Sen. Bernie Sanders' focus on reducing what he calls "the outrageous level of inequality that exists in America today" has been a significant part of his campaign for the Democratic presidential nomination.
To address that issue, Sanders has announced a number of proposals -- chiefly, increased income taxes on higher-income households and a new tax on the wealth of the richest Americans. Most recently, Sanders announced a plan for additional taxes on corporations whose CEOs make a lot of money relative to the average wage of their employees.
This plan builds off the foundation provided by the 2010 Dodd-Frank Wall Street Reform and Consumer Protection Act. That law required public companies to publish the ratio of the compensation of their CEO to the median compensation of all of their employees (minus the CEO). Dodd-Frank did not mandate any action to be taken as a result of the disclosure of the ratio, only that the information be made public.
Sanders, however, has proposed using the data as the basis for imposing a progressive corporate tax on companies with annual revenue of more than $100 million whose CEO to median worker compensation ratios are 50:1 or higher. The proposed tax increases would range from 0.5% (for companies whose ratios are between 50 and 100) to 5% (for companies whose ratios are above 500).
Many public companies have ratios above 50 and would thus be subject to the new tax increase. According to a Harvard analysis of published data, the average corporate CEO pay ratio in 2018 was 144:1, with a median of 69:1. The ratios for some specific companies are much higher than these averages -- including ratios over 2,000:1 for companies with very highly paid CEOs and lots of low-paid workers, like Gap and McDonald's.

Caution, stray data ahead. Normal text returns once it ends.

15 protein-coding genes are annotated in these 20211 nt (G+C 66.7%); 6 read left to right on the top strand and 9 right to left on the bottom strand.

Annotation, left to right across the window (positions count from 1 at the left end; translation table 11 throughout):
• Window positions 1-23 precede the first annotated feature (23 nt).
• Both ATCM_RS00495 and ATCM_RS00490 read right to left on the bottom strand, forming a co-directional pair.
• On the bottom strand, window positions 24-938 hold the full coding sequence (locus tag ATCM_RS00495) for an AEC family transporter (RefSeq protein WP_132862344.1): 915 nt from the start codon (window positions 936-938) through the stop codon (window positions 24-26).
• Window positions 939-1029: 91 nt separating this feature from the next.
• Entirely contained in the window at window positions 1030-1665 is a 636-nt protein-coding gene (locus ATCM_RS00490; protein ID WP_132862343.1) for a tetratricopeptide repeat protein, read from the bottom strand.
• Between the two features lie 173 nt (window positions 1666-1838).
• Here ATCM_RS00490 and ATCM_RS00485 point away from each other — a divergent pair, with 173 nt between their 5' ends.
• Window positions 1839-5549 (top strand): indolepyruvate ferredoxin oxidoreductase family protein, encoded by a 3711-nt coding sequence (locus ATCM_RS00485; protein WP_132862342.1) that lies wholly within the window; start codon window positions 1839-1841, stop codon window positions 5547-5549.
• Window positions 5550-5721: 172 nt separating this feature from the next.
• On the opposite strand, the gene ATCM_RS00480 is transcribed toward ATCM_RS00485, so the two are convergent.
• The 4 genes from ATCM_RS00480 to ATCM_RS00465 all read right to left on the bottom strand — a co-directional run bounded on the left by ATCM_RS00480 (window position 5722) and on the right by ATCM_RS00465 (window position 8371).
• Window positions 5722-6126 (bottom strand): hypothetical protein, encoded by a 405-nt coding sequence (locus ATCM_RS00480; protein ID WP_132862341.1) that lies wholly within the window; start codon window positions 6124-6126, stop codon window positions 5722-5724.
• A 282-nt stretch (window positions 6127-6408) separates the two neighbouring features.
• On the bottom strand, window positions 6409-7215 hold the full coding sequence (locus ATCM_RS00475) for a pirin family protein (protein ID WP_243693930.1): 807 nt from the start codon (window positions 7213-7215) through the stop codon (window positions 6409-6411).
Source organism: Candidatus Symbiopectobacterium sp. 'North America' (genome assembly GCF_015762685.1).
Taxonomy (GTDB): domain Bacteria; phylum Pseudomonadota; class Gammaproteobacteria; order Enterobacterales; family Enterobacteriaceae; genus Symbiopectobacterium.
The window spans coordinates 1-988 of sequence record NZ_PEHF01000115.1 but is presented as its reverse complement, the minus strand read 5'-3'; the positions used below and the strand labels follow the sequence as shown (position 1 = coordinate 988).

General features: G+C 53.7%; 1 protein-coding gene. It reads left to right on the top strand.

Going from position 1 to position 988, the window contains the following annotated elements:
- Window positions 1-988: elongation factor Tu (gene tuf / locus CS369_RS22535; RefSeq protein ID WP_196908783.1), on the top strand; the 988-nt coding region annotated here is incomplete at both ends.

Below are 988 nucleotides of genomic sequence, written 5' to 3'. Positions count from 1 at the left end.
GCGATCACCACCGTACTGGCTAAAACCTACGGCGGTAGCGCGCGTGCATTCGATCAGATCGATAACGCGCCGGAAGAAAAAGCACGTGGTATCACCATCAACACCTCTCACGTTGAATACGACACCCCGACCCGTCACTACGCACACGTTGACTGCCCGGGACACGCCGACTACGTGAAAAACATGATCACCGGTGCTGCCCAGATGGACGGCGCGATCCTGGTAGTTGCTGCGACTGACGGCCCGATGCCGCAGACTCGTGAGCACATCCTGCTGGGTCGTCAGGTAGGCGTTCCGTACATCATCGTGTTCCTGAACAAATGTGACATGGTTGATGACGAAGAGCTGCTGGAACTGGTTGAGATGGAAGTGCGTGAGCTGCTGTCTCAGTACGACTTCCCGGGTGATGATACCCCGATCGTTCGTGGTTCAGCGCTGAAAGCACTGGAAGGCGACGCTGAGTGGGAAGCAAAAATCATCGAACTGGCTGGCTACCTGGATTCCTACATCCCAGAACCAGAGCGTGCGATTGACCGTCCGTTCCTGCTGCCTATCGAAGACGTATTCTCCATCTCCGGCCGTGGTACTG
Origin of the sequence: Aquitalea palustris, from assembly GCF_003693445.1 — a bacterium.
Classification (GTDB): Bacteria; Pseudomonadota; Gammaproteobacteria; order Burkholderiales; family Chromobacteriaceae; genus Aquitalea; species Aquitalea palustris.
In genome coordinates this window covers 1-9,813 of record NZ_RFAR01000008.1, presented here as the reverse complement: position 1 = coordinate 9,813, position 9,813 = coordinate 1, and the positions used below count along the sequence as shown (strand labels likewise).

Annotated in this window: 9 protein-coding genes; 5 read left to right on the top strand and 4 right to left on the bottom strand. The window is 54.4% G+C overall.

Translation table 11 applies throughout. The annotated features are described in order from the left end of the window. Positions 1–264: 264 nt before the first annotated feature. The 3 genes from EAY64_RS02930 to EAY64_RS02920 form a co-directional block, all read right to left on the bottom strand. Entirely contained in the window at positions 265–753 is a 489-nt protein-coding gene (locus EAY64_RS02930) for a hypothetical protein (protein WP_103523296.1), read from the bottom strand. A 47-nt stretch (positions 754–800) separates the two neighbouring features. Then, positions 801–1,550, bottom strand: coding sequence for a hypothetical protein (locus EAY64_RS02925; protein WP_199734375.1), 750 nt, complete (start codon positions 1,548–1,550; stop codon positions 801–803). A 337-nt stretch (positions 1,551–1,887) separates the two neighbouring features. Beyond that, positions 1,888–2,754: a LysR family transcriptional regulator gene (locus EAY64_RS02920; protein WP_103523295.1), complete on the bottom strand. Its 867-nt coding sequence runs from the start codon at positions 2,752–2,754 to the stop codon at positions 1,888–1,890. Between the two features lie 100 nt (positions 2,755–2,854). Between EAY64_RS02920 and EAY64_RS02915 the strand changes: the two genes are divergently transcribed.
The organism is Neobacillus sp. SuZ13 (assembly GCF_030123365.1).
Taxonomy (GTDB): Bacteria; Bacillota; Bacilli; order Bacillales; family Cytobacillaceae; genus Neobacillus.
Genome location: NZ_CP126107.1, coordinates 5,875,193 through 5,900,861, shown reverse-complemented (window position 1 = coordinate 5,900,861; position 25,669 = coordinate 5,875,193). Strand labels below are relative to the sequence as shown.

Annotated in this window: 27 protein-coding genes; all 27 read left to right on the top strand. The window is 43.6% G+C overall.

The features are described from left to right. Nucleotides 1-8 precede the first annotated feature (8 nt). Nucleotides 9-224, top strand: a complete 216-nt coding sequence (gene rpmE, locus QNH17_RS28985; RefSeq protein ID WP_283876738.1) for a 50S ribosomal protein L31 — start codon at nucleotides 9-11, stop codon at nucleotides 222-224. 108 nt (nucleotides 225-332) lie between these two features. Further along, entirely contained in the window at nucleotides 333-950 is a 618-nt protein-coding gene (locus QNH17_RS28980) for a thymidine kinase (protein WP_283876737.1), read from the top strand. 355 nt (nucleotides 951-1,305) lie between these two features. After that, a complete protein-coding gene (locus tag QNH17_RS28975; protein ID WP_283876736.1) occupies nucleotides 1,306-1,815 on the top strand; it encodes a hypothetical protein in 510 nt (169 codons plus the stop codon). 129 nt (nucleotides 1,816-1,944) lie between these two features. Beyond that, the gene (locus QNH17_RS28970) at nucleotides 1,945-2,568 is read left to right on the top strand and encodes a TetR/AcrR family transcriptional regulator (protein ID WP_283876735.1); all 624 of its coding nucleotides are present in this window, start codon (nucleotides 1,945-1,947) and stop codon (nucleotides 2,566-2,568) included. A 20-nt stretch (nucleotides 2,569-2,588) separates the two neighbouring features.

Sanders' Plan Is Not New
The concept behind Sanders' proposed plan is not new. In 2016, the city of Portland, Oregon, passed a law similar to what Sanders is proposing that puts a surtax on CEO pay (for companies operating in that city) that exceeds 100 times the wage of the median employee. Portland expects in 2019 to collect up to $3.5 million in additional tax revenue as a result.
Residents in Switzerland in 2013 had the opportunity to vote on a so-called 1:12 law that would have capped the pay of CEOs of Swiss companies at no more than 12 times the lowest-paid worker. This 12:1 ratio initiative -- much more draconian than what Portland initiated or what Sanders proposed -- was defeated in the 2013 vote.
And Sanders, of course, is not alone in his focus on inequality. It has become a campaign motif among many of his fellow presidential aspirants, including in particular front-runner Elizabeth Warren. As the more moderate Joe Biden says, "Economic inequality is pulling this country apart. We need stronger labor laws and a tax code that rewards a middle class that's been cut out of decades of economic growth -- not just the wealthy, who have gotten too many tax breaks for too long." And, before the presidential campaign is over, we may see still more proposals of ways to increase taxes on the rich and on corporations -- both as an outgrowth of philosophic objections to extreme inequality and to help fund other proposed government programs.
Sanders' Plan Fits Well With Existing Public Opinion